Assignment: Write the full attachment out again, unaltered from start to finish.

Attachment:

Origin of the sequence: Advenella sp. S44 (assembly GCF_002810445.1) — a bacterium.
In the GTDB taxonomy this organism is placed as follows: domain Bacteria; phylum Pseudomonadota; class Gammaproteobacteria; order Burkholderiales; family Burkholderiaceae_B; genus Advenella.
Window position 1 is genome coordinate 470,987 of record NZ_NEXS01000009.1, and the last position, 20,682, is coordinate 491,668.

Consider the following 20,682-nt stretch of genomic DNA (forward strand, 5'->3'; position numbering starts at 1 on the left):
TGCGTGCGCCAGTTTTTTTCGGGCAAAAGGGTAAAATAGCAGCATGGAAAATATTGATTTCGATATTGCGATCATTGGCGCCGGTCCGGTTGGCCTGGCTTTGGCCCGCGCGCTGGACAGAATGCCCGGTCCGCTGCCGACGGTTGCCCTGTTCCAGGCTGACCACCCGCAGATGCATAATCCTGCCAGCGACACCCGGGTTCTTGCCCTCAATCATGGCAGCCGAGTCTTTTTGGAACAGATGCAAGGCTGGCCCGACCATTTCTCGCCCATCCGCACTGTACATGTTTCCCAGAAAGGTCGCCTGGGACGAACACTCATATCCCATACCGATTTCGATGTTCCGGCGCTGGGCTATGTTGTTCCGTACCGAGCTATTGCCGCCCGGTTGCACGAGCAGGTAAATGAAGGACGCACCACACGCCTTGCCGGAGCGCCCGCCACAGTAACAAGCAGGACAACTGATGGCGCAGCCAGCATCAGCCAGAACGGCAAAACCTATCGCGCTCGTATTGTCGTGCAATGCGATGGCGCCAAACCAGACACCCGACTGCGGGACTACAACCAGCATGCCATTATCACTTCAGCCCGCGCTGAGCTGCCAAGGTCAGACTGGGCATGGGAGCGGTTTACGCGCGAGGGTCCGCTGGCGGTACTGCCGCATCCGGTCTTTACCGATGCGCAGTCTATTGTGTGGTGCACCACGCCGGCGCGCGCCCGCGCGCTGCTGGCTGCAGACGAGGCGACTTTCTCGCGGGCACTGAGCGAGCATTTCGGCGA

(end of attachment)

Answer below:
Origin of the sequence: Advenella sp. S44 (assembly GCF_002810445.1) — a bacterium.
In the GTDB taxonomy this organism is placed as follows: domain Bacteria; phylum Pseudomonadota; class Gammaproteobacteria; order Burkholderiales; family Burkholderiaceae_B; genus Advenella.
Window position 1 is genome coordinate 470,987 of record NZ_NEXS01000009.1, and the last position, 20,682, is coordinate 491,668.

Consider the following 20,682-nt stretch of genomic DNA (forward strand, 5'->3'; position numbering starts at 1 on the left):
TGCGTGCGCCAGTTTTTTTCGGGCAAAAGGGTAAAATAGCAGCATGGAAAATATTGATTTCGATATTGCGATCATTGGCGCCGGTCCGGTTGGCCTGGCTTTGGCCCGCGCGCTGGACAGAATGCCCGGTCCGCTGCCGACGGTTGCCCTGTTCCAGGCTGACCACCCGCAGATGCATAATCCTGCCAGCGACACCCGGGTTCTTGCCCTCAATCATGGCAGCCGAGTCTTTTTGGAACAGATGCAAGGCTGGCCCGACCATTTCTCGCCCATCCGCACTGTACATGTTTCCCAGAAAGGTCGCCTGGGACGAACACTCATATCCCATACCGATTTCGATGTTCCGGCGCTGGGCTATGTTGTTCCGTACCGAGCTATTGCCGCCCGGTTGCACGAGCAGGTAAATGAAGGACGCACCACACGCCTTGCCGGAGCGCCCGCCACAGTAACAAGCAGGACAACTGATGGCGCAGCCAGCATCAGCCAGAACGGCAAAACCTATCGCGCTCGTATTGTCGTGCAATGCGATGGCGCCAAACCAGACACCCGACTGCGGGACTACAACCAGCATGCCATTATCACTTCAGCCCGCGCTGAGCTGCCAAGGTCAGACTGGGCATGGGAGCGGTTTACGCGCGAGGGTCCGCTGGCGGTACTGCCGCATCCGGTCTTTACCGATGCGCAGTCTATTGTGTGGTGCACCACGCCGGCGCGCGCCCGCGCGCTGCTGGCTGCAGACGAGGCGACTTTCTCGCGGGCACTGAGCGAGCATTTCGGCGA